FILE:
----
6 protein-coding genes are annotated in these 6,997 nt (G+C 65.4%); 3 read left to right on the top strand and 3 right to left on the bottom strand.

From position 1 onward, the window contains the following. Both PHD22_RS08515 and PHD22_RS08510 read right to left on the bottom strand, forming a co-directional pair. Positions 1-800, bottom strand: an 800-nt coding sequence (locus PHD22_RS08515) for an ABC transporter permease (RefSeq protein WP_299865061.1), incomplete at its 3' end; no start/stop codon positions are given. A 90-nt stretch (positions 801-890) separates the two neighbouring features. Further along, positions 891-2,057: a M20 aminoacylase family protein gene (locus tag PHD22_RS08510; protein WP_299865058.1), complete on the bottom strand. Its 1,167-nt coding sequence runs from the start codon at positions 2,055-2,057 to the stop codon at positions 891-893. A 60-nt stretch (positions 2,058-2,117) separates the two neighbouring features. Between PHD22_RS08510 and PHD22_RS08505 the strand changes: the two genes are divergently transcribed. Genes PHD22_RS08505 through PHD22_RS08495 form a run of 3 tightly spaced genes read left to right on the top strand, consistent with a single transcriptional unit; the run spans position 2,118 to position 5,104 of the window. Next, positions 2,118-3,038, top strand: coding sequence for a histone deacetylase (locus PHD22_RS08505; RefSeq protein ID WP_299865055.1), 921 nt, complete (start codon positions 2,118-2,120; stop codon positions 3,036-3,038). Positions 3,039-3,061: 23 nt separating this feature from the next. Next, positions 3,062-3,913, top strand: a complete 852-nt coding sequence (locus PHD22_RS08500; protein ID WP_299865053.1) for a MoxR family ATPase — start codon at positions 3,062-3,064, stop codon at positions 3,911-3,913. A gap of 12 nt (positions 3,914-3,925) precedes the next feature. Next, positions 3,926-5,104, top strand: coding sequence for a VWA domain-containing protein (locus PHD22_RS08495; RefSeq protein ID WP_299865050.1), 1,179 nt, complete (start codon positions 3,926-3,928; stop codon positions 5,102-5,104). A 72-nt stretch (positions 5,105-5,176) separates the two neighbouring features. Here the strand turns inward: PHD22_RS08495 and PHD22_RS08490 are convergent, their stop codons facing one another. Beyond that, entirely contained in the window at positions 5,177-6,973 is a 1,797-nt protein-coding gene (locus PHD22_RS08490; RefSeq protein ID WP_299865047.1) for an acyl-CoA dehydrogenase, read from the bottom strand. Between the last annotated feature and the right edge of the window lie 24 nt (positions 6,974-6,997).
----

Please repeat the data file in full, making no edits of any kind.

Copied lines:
6 protein-coding genes are annotated in these 6,997 nt (G+C 65.4%); 3 read left to right on the top strand and 3 right to left on the bottom strand.

From position 1 onward, the window contains the following. Both PHD22_RS08515 and PHD22_RS08510 read right to left on the bottom strand, forming a co-directional pair. Positions 1-800, bottom strand: an 800-nt coding sequence (locus PHD22_RS08515) for an ABC transporter permease (RefSeq protein WP_299865061.1), incomplete at its 3' end; no start/stop codon positions are given. A 90-nt stretch (positions 801-890) separates the two neighbouring features. Further along, positions 891-2,057: a M20 aminoacylase family protein gene (locus tag PHD22_RS08510; protein WP_299865058.1), complete on the bottom strand. Its 1,167-nt coding sequence runs from the start codon at positions 2,055-2,057 to the stop codon at positions 891-893. A 60-nt stretch (positions 2,058-2,117) separates the two neighbouring features. Between PHD22_RS08510 and PHD22_RS08505 the strand changes: the two genes are divergently transcribed. Genes PHD22_RS08505 through PHD22_RS08495 form a run of 3 tightly spaced genes read left to right on the top strand, consistent with a single transcriptional unit; the run spans position 2,118 to position 5,104 of the window. Next, positions 2,118-3,038, top strand: coding sequence for a histone deacetylase (locus PHD22_RS08505; RefSeq protein ID WP_299865055.1), 921 nt, complete (start codon positions 2,118-2,120; stop codon positions 3,036-3,038). Positions 3,039-3,061: 23 nt separating this feature from the next. Next, positions 3,062-3,913, top strand: a complete 852-nt coding sequence (locus PHD22_RS08500; protein ID WP_299865053.1) for a MoxR family ATPase — start codon at positions 3,062-3,064, stop codon at positions 3,911-3,913. A gap of 12 nt (positions 3,914-3,925) precedes the next feature. Next, positions 3,926-5,104, top strand: coding sequence for a VWA domain-containing protein (locus PHD22_RS08495; RefSeq protein ID WP_299865050.1), 1,179 nt, complete (start codon positions 3,926-3,928; stop codon positions 5,102-5,104). A 72-nt stretch (positions 5,105-5,176) separates the two neighbouring features. Here the strand turns inward: PHD22_RS08495 and PHD22_RS08490 are convergent, their stop codons facing one another. Beyond that, entirely contained in the window at positions 5,177-6,973 is a 1,797-nt protein-coding gene (locus PHD22_RS08490; RefSeq protein ID WP_299865047.1) for an acyl-CoA dehydrogenase, read from the bottom strand. Between the last annotated feature and the right edge of the window lie 24 nt (positions 6,974-6,997).